Wong v. USES Holding Corp.

Annotate this Case
Download PDF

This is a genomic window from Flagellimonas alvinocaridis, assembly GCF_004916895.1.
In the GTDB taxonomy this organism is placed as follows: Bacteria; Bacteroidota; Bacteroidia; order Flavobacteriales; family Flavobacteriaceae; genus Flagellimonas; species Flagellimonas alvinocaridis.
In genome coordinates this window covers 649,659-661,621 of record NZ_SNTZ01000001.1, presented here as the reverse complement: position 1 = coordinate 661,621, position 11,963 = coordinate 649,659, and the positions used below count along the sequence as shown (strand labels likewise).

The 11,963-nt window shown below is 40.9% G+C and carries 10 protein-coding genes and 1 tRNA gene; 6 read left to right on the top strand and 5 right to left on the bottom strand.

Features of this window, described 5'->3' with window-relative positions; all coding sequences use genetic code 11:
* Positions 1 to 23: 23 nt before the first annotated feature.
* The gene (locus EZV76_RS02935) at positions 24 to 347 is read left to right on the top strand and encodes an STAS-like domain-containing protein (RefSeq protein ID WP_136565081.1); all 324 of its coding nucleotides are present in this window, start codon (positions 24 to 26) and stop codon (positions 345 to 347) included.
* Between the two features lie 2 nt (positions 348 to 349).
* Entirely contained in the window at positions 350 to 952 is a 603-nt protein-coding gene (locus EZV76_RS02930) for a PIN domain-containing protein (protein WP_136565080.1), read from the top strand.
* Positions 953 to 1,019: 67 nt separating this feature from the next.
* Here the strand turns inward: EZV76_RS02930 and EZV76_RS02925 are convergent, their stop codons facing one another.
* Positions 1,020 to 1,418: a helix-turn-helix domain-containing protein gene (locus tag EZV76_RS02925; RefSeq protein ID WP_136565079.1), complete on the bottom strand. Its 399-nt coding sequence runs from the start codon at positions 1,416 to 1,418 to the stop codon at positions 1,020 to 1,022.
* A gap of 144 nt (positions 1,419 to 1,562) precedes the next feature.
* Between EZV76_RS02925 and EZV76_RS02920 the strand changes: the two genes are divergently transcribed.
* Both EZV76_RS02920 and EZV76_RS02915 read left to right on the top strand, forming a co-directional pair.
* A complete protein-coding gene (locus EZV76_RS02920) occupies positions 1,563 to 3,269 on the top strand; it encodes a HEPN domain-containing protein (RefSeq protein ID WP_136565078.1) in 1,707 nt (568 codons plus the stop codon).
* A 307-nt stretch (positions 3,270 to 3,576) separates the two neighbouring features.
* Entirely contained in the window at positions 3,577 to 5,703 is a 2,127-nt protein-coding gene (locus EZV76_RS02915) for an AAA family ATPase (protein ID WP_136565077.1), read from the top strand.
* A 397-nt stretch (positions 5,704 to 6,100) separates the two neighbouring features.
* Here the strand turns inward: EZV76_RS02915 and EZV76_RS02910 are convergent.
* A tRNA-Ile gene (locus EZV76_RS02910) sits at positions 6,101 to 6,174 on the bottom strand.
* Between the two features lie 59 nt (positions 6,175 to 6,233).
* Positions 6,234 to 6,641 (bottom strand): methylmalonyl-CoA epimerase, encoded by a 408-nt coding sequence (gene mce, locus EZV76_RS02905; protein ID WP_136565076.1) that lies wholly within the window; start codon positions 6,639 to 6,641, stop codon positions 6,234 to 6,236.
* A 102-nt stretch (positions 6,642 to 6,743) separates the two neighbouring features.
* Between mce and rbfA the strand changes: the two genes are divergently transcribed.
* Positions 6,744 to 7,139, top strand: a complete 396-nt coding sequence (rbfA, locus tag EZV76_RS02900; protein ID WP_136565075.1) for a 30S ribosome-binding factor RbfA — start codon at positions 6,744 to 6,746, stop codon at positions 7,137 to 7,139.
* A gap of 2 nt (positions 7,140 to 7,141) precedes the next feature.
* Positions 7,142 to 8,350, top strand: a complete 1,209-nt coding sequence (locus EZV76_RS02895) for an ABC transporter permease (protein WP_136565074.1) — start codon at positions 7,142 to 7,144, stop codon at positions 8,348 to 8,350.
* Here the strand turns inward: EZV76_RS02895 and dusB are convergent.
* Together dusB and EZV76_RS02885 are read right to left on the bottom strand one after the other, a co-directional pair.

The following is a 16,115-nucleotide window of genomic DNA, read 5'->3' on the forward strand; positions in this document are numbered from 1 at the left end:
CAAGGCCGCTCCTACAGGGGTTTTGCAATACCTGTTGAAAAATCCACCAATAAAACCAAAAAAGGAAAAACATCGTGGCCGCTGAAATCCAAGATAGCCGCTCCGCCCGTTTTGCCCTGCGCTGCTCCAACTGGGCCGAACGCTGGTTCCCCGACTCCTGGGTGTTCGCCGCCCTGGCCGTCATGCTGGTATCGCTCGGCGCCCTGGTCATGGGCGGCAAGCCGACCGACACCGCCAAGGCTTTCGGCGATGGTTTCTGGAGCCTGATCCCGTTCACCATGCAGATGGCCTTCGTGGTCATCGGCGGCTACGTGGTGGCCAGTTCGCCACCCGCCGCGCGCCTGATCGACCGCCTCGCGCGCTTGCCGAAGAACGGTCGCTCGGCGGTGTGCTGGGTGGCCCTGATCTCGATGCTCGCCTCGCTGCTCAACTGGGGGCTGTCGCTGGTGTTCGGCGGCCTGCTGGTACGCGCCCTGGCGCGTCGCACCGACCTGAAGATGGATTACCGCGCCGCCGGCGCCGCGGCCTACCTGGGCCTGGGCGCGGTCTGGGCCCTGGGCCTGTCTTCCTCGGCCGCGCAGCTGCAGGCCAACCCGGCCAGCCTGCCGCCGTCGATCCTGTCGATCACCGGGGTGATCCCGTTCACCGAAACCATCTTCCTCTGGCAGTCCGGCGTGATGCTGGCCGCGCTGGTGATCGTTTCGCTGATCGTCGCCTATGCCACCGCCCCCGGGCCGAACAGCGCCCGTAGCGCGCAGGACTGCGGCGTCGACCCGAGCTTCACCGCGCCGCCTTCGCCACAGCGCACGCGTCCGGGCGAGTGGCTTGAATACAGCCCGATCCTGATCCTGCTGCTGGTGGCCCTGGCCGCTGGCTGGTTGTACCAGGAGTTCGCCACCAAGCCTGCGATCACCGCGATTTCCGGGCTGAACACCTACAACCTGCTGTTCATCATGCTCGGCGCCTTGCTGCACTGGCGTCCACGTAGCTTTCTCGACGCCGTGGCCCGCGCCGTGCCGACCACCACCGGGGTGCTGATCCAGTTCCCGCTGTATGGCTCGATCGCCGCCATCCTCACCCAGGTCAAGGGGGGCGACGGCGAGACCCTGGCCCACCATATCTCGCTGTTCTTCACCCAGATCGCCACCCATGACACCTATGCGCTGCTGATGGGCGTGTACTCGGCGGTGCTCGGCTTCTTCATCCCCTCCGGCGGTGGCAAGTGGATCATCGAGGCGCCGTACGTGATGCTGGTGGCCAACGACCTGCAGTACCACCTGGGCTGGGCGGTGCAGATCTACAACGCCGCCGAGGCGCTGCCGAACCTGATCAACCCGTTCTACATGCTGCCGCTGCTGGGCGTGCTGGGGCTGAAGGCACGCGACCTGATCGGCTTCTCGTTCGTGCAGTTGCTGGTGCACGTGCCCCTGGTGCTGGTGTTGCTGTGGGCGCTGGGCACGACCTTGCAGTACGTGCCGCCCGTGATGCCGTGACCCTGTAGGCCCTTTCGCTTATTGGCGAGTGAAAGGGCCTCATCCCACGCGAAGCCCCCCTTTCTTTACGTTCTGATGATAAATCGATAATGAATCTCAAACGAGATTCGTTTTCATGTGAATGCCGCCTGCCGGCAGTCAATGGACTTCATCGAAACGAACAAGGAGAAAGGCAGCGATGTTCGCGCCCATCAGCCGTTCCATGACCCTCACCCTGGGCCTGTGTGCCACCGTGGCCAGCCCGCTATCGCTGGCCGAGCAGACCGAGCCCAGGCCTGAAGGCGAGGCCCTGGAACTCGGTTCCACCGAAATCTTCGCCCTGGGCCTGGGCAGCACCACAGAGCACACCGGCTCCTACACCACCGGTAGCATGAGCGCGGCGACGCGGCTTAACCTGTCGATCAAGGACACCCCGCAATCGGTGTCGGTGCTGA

COURT OF CHANCERY OF THE STATE OF DELAWARE JOHN W. NOBLE VICE CHANCELLOR 417 SOUTH STATE STREET DOVER, DELAWARE 19901 TELEPHONE: (302) 739-4397 FACSIMILE: (302) 739-6179 February 26, 2016 Kevin M. Coen, Esquire Morris, Nichols, Arsht & Tunnell LLP 1201 North Market Street Wilmington, DE 19801 Re: Richard P. Rollo, Esquire Richards, Layton & Finger, P.A. 920 North King Street Wilmington, DE 19801 Wong v. USES Holding Corp. C.A. No. 11475-VCN Date Submitted: December 18, 2015 Dear Counsel: This is an advancement case. Plaintiffs, a former director and a former officer of Defendant USES Holding Corp. (“USES”), seek advancement of legal fees and expenses incurred in defending an action in New York that challenges their conduct in the sale of USES to its current owner. Counsel have worked responsibly to narrow the debate to two discrete issues. The first issue involves “fees on fees”; the second issue involves allocation of the Special Master’s costs. Counsel have submitted a stipulated form of order that resolves most of the Wong v. USES Holding Corp. C.A. No. 11475-VCN February 26, 2016 Page 2 otherwise open issues, including entitlement to advancement and the process for determining and paying the appropriate amount to be advanced.1 1. Fees on Fees As a general matter, a party entitled to advancement is entitled to recover the fees expended in contesting a wrongful rejection of a demand for advancement. USES had no obligation to advance litigation expenses to Plaintiffs until they had properly demonstrated a right to advancement. USES conditioned advancement upon an officer or director’s2 undertaking to repay sums advanced if it later turned out that they were obligated to repay them. By Section 9.1(b) of USES’s Bylaws: [I]f the Delaware Statute requires, an advancement of expenses incurred by an indemnitee in his or her capacity as a director or officer . . . shall be made only upon delivery to the Corporation of an undertaking . . . by or on behalf of such indemnitee, to repay all amounts so advanced if it shall ultimately be determined by final judicial decision . . . that such indemnitee is not entitled to be indemnified . . . .3 1 Letter of Richard P. Rollo, Esq., dated Dec. 15, 2015 (“Rollo Letter”) Ex. A (Stipulated Order). 2 Plaintiff Felix Wong was a director of USES; Plaintiff Gregory Johnson was an officer of USES. Compl. ¶¶ 2–3. 3 Rollo Letter Ex. C (USES Bylaws) § 9.1(b). By 8 Del. C. § 145(e), an officer or director of a Delaware corporation is required to submit an undertaking to repay Wong v. USES Holding Corp. C.A. No. 11475-VCN February 26, 2016 Page 3 Plaintiffs did not submit the required undertakings until November 25, 2015.4 Until Plaintiffs perfected their requests for advancement by providing the undertakings, they had no right to advancement or to fees on fees because USES had no obligation to advance any amount to Plaintiffs.5 Once the undertakings were delivered, the Plaintiffs’ rights to advancement were established, and, from that point on, they are entitled to recover their “fees on fees.” 2. Special Master’s Costs The Bylaws require USES to pay the Special Master’s costs incurred because of challenges to the reasonableness or allocation of Plaintiffs’ fees and expenses if the Plaintiffs are successful in whole or in part. Plaintiffs rely upon Section 9.1(c) of the Bylaws which provides in part: advanced amounts if later it is determined that the officer or director had no right to indemnification. 4 See Pls.’ Reply Br. in Supp. of Their Mot. for Partial Summ. J. Ex. 11. 5 See Underbrink v. Warrior Energy Servs. Corp., 2008 WL 2262316, at *13 (Del. Ch. May 30, 2008). Wong v. USES Holding Corp. C.A. No. 11475-VCN February 26, 2016 Page 4 If a claim under Section 9.1(b) [(i.e., the indemnification and advancement provision)] . . . is not paid in full by the Corporation within 60 days after a written claim has been received by the Corporation (including, without limitation, in the case of a claim for an advancement of expenses), the indemnitee may at any time thereafter bring suit against the Corporation to recover the unpaid amount of the claim. If successful in whole or in part in any such suit, or in a suit brought by the Corporation to recover an advancement of expenses pursuant to the terms of any undertaking, the indemnitee shall be entitled to be paid also the expense of prosecuting or defending such suit.6 A Special Master is appointed to facilitate resolution of this suit filed by Plaintiffs to recover advancement. Thus, if successful, in whole or in part, they are “entitled to be paid also the expense of prosecuting . . . such suit” which would include Special Master costs. USES focuses on the advancement that has been sought, not future amounts that may be sought. It points to the introductory language of Section 9.1(c) of the Bylaws which grants the Plaintiffs the right to file suit sixty days after claims for advancement if the claims are not paid in full within those sixty days. In this instance, the Plaintiffs filed the action some thirty-five days after their first 6 USES Bylaws § 9.1(c). Wong v. USES Holding Corp. C.A. No. 11475-VCN February 26, 2016 Page 5 submitted demand for advancement.7 USES argues that the early filing precludes an allocation of the costs of the Special Master to it. A fair reading of the Bylaws is that USES has sixty days to review the request for advancement and any invoices submitted for payment; that would include the time necessary to assess the reasonableness of the amount sought. USES did not need the sixty-day period for that purpose. Instead, it took the position that Plaintiffs had no entitlement to advancement8 and, thus, the reasonableness of the amount sought was not pertinent. The debate was not about how much advancement to pay; it was about whether to pay any advancement at all. Once USES advised Plaintiffs that it would pay nothing, there was no longer any purpose to finishing the sixty-day period. 7 Transmittal Decl. of Kevin M. Coen (“Coen Decl.”) Exs. 3 & 4. The first demand was sent July 31, 2015; the second demand was sent August 21, 2015. This action was filed on September 4, 2015. 8 Coen Decl. Exs. 5 & 6 (Letters of Arthur Luk, Esq., dated August 28, 2015 (“[T]he Board [of USES] has concluded that [Plaintiffs are] not entitled to either indemnification or advancement of legal fees and expenses under [the USES Bylaws].”). Wong v. USES Holding Corp. C.A. No. 11475-VCN February 26, 2016 Page 6 As a matter of general contract law, “an unequivocal statement by a promisor that he will not perform his promise gives ‘the injured party an immediate claim to damages for total breach . . . .’”9 Yet, general contract principles do not prevent the parties from reaching a different agreement. USES has the argument that can, perhaps too simplistically, be reduced to “sixty days means sixty days.” The purpose of the sixty days is obvious: to give USES the time necessary to assess the advancement request. Once it concluded that Plaintiffs were not entitled to any advancement, no purpose for additional delay in resolving the question can be identified, and the better reading of the Bylaws is that a total and absolute refusal to pay would not be subject to the delay provision. Evaluating advancement requests—especially in this case where there may be both reasonableness and allocation among various claims issues—can take time and USES assured itself, in its Bylaws, a reasonable opportunity to assess the application. This is not a situation where a partial payment was made within the sixty-day period because, even when partial payment has been made, that does not 9 Carteret Bancorp., Inc. v. Home Gp., Inc., 1988 WL 3010, at *5 (Del. Ch. Jan. 13, 1988) (quoting Farnsworth on Contracts § 8.20 (1982)). Wong v. USES Holding Corp. C.A. No. 11475-VCN February 26, 2016 Page 7 preclude either further negotiations or further review within the time that USES allowed itself in its Bylaws. Thus, Plaintiffs are not required to absorb all or part of the Special Master’s costs simply because they brought this action less than sixty days after they filed their demand for advancement. In conclusion, Plaintiffs are entitled to “fees on fees,” incurred on or after November 25, 2015, for pursuing this action and the sixty-day provision in Section 9(c) of the Bylaws does not preclude Plaintiffs from shifting Special Master expenses to USES. IT IS SO ORDERED.10 Very truly yours, /s/ John W. Noble JWN/cap cc: Register in Chancery-K 10 The question of the Special Master’s costs is addressed in paragraph 9 of the Stipulated Order, which leaves that issue for the Court. USES proposed a good cause standard, but the Bylaws allocate those costs based on whether the Plaintiffs prevail in whole or in part. The version of the Stipulated Order proposed by Plaintiffs’ counsel will be entered.